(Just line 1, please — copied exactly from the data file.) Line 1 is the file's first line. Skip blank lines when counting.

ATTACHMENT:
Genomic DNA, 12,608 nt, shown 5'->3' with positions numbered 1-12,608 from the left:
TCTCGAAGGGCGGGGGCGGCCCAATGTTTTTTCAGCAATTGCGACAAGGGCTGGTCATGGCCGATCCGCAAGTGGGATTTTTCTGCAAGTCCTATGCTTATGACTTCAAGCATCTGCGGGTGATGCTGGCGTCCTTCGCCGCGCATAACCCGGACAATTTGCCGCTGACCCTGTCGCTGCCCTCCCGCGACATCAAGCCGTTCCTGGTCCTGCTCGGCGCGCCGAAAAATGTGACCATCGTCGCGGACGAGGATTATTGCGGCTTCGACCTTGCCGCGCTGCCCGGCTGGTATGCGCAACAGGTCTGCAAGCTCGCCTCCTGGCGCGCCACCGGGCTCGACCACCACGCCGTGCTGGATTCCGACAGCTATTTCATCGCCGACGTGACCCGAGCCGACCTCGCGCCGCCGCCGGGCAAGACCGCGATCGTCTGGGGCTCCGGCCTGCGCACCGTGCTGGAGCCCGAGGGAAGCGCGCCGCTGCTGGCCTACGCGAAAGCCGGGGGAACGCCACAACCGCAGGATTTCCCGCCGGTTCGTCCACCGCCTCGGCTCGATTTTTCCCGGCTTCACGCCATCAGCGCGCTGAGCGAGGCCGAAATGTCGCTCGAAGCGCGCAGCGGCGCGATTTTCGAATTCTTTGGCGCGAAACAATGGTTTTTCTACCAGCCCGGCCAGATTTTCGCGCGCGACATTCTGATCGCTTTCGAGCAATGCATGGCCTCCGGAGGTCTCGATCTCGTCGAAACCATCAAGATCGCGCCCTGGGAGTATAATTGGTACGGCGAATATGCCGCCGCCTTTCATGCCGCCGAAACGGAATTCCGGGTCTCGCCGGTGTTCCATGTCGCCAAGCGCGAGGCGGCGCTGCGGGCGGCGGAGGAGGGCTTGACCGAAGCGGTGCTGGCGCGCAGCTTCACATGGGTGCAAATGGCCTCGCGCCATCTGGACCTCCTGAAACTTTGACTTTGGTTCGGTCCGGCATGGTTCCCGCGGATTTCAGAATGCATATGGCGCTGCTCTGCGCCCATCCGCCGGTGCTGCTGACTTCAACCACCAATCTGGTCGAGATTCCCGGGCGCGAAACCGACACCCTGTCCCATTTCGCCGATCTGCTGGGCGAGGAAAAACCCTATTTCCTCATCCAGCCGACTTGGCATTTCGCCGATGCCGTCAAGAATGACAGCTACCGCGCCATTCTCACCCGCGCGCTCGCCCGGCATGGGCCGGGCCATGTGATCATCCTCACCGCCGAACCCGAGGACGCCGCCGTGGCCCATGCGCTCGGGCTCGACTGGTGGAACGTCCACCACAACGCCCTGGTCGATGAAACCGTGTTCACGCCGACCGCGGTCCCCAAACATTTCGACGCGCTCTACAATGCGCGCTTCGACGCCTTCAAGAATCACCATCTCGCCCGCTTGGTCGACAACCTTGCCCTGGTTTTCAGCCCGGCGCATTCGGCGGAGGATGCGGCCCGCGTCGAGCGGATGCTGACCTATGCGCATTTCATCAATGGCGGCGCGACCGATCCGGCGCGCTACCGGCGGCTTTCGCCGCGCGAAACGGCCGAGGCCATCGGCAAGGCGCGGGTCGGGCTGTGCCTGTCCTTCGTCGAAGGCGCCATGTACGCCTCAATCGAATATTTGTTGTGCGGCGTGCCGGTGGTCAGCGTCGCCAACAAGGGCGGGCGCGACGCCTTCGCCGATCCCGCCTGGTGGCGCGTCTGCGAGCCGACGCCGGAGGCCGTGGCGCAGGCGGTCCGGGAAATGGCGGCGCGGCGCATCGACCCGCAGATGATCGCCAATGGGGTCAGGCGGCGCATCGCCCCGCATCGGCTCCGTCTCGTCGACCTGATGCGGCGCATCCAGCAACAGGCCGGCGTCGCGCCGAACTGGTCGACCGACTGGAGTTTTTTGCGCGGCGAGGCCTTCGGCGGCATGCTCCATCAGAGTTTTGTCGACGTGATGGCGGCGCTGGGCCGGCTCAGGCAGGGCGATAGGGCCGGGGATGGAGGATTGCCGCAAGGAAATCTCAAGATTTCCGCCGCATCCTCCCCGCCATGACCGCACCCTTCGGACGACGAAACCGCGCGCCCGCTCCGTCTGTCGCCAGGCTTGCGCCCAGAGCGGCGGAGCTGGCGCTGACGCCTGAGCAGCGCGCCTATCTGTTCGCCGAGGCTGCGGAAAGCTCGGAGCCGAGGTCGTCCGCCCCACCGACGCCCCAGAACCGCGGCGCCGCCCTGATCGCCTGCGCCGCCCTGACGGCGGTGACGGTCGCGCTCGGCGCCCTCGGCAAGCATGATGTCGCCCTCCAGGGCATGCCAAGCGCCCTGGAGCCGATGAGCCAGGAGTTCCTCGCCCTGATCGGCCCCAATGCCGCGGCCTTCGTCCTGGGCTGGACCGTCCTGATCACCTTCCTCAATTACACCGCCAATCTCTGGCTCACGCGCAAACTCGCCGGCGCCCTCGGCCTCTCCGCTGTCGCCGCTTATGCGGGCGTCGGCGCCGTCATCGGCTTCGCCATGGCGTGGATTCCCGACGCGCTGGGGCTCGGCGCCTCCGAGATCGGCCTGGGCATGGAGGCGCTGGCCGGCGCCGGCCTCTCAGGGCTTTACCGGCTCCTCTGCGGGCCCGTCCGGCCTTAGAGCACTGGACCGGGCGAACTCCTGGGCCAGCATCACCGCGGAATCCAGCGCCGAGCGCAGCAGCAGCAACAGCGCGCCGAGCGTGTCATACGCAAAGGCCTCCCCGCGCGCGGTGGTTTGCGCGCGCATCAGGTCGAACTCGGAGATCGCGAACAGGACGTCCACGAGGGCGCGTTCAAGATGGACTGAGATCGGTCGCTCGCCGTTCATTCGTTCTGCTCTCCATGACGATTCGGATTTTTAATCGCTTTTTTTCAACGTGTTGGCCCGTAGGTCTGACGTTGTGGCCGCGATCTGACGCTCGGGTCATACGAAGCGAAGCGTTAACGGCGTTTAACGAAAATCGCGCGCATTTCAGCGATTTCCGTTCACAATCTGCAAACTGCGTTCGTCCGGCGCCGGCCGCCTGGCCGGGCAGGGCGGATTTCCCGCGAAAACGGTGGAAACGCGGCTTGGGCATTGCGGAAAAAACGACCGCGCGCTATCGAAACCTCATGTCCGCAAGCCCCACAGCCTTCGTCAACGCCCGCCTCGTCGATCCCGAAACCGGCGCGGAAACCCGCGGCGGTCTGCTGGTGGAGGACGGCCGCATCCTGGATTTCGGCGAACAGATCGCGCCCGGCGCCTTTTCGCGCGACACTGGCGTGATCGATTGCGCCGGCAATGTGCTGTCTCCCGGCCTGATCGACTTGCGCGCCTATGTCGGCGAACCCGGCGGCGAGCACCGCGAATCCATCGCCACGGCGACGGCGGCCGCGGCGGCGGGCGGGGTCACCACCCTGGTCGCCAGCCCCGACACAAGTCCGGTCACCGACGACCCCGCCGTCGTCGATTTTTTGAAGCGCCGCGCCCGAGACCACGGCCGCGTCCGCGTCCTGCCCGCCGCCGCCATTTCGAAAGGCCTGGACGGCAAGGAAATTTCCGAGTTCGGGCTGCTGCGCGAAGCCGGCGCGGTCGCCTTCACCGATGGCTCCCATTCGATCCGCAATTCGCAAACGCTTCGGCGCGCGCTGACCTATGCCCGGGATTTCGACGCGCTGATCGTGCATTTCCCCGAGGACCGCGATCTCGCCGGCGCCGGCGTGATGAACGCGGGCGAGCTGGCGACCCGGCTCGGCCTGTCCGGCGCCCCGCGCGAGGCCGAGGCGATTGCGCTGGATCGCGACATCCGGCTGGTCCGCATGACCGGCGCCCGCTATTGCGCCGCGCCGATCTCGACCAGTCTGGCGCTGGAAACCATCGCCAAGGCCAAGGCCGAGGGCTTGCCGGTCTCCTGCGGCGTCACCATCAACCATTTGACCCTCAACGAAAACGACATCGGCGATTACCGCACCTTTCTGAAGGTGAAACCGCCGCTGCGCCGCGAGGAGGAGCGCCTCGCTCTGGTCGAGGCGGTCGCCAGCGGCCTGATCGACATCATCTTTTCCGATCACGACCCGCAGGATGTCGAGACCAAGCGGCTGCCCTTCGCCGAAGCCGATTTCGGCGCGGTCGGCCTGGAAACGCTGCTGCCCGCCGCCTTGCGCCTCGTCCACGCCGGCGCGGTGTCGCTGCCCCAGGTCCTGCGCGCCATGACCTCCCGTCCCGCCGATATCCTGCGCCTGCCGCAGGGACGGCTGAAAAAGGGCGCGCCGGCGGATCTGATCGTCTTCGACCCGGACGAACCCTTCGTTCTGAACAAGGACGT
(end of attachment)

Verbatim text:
Genomic DNA, 12,608 nt, shown 5'->3' with positions numbered 1-12,608 from the left: